When I was a medical student rotating through clerkships, I had a few rough goes and questioned if I was really cut out for this profession.
I thought the admissions committee at Sidney Kimmel Medical College of Thomas Jefferson University must have made a mistake when they let me in. I kept thinking that I am not smart enough, nor do I possess the endurance necessary to become a real doctor. Who was I kidding?
I came to learn that this phenomenon has a name: "imposter syndrome."
Apparently, it's quite common and, I think, rampant in medicine.
On a particularly disheartening day during my clerkship a few years ago, I wandered into the office of my mentor, a hepatologist who is revered both for his vast clinical knowledge, and for his kind and genuine heart.
I always looked up to him. For one thing, he, like me, came to medicine through an unconventional route.
As a child with Type 1 diabetes, I had far more exposure to doctors and medical information than any kid should. While I developed a fascination with medicine, my strengths were in drawing back then. Eventually I channeled my artwork into a handy way to remember anatomy lessons, and also into a superhero comic to help children facing Type 1 diabetes better understand their disease. But because of my struggles with math and science growing up, it was not until I was out of college that I thought medical school was even an option for me. In many ways, I consider myself a patient first and a doctor second.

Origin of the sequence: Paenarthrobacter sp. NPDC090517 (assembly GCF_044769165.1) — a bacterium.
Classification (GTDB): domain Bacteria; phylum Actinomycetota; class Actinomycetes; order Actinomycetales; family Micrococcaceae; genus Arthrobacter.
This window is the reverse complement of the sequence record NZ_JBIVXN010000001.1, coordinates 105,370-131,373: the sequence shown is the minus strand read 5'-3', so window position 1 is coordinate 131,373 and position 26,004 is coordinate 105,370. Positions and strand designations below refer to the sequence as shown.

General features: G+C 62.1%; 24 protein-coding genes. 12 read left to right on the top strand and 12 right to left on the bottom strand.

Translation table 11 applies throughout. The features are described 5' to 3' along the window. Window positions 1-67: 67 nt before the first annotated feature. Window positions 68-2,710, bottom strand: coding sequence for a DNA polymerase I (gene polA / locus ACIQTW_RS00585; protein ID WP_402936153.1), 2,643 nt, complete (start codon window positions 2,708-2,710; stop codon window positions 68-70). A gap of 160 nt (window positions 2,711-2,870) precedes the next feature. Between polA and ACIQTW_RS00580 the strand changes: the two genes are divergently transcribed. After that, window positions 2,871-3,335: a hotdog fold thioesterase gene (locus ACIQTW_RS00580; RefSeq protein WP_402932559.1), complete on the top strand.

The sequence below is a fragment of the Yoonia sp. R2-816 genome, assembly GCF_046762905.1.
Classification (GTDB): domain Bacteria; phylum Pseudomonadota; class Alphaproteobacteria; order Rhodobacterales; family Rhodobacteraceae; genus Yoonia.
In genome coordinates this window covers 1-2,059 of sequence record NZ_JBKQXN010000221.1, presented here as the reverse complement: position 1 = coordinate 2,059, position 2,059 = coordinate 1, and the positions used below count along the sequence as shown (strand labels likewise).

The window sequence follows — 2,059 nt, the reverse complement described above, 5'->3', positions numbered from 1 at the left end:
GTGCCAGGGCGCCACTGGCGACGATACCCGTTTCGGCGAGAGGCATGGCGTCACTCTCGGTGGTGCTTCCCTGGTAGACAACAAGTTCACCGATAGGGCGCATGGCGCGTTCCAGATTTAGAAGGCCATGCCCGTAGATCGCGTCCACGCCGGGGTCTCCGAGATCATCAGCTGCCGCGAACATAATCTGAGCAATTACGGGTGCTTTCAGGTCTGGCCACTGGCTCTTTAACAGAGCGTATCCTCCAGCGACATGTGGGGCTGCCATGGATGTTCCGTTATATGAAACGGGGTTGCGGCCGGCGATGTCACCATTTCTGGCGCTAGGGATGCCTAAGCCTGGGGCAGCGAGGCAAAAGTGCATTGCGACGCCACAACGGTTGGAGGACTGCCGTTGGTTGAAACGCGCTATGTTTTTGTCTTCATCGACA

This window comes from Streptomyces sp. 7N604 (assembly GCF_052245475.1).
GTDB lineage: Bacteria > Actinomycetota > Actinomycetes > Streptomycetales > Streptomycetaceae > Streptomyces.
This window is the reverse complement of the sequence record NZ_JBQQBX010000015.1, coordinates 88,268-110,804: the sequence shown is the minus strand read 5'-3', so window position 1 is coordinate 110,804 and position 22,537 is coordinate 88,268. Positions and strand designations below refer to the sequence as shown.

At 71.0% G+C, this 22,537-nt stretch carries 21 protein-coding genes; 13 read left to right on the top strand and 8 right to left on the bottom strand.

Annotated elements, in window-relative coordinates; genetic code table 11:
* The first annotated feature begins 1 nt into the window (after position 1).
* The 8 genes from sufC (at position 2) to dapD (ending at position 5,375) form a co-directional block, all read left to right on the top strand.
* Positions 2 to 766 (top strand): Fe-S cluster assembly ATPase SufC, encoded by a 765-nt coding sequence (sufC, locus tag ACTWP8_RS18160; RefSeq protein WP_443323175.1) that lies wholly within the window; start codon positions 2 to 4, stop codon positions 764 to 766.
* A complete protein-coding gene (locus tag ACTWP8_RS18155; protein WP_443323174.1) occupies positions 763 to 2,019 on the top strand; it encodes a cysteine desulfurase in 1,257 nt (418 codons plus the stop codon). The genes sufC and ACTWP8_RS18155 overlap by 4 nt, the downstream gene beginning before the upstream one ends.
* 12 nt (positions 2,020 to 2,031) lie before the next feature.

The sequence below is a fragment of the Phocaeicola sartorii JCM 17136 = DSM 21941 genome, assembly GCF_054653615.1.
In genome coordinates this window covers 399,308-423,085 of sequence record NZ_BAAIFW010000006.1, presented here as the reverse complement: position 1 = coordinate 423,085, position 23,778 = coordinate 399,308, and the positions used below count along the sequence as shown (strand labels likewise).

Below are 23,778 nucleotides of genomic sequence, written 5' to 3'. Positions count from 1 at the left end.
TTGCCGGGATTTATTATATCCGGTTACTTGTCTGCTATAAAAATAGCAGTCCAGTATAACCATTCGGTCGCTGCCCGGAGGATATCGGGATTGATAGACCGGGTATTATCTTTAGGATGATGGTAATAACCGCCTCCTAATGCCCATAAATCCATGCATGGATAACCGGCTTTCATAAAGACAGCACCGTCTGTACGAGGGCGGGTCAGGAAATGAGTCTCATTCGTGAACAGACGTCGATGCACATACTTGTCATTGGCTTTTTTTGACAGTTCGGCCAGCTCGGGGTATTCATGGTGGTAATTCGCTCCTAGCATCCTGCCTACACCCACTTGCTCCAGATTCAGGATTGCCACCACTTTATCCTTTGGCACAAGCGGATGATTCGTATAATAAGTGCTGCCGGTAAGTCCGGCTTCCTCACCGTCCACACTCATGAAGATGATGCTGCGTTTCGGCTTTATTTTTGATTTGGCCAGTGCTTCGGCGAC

My mentor, Steven Herrine, was a classically trained chef and had a successful career before changing paths to become a doctor. (We even grew up in the same New York City neighborhood and attended the same tiny high school.)
On that day, I plopped down in a chair in his office and began to vent. I expressed my feelings of inadequacy, of feeling like I was a fraud. And then he said something that has stuck with me ever since:
July is when teaching hospitals are flooded with bright-eyed, newly minted doctors. Undoubtedly, many of these fresh faces will be questioning themselves, battling their own feelings of imposter syndrome, as they put on their long white coats. While that feeling can be quite burdensome, it's important to remember Herrine's message: The right dose of imposter syndrome can keep us grounded and, in turn, help us to become better doctors.
Imposter syndrome might not be so bad after all.
Michael Natter, M.D., a graduate of the Sidney Kimmel College of Medicine at Thomas Jefferson University, is in his second year of his internal medicine residency in New York City. Follow his journey on instagram @mike.natter and Twitter @mike_natter.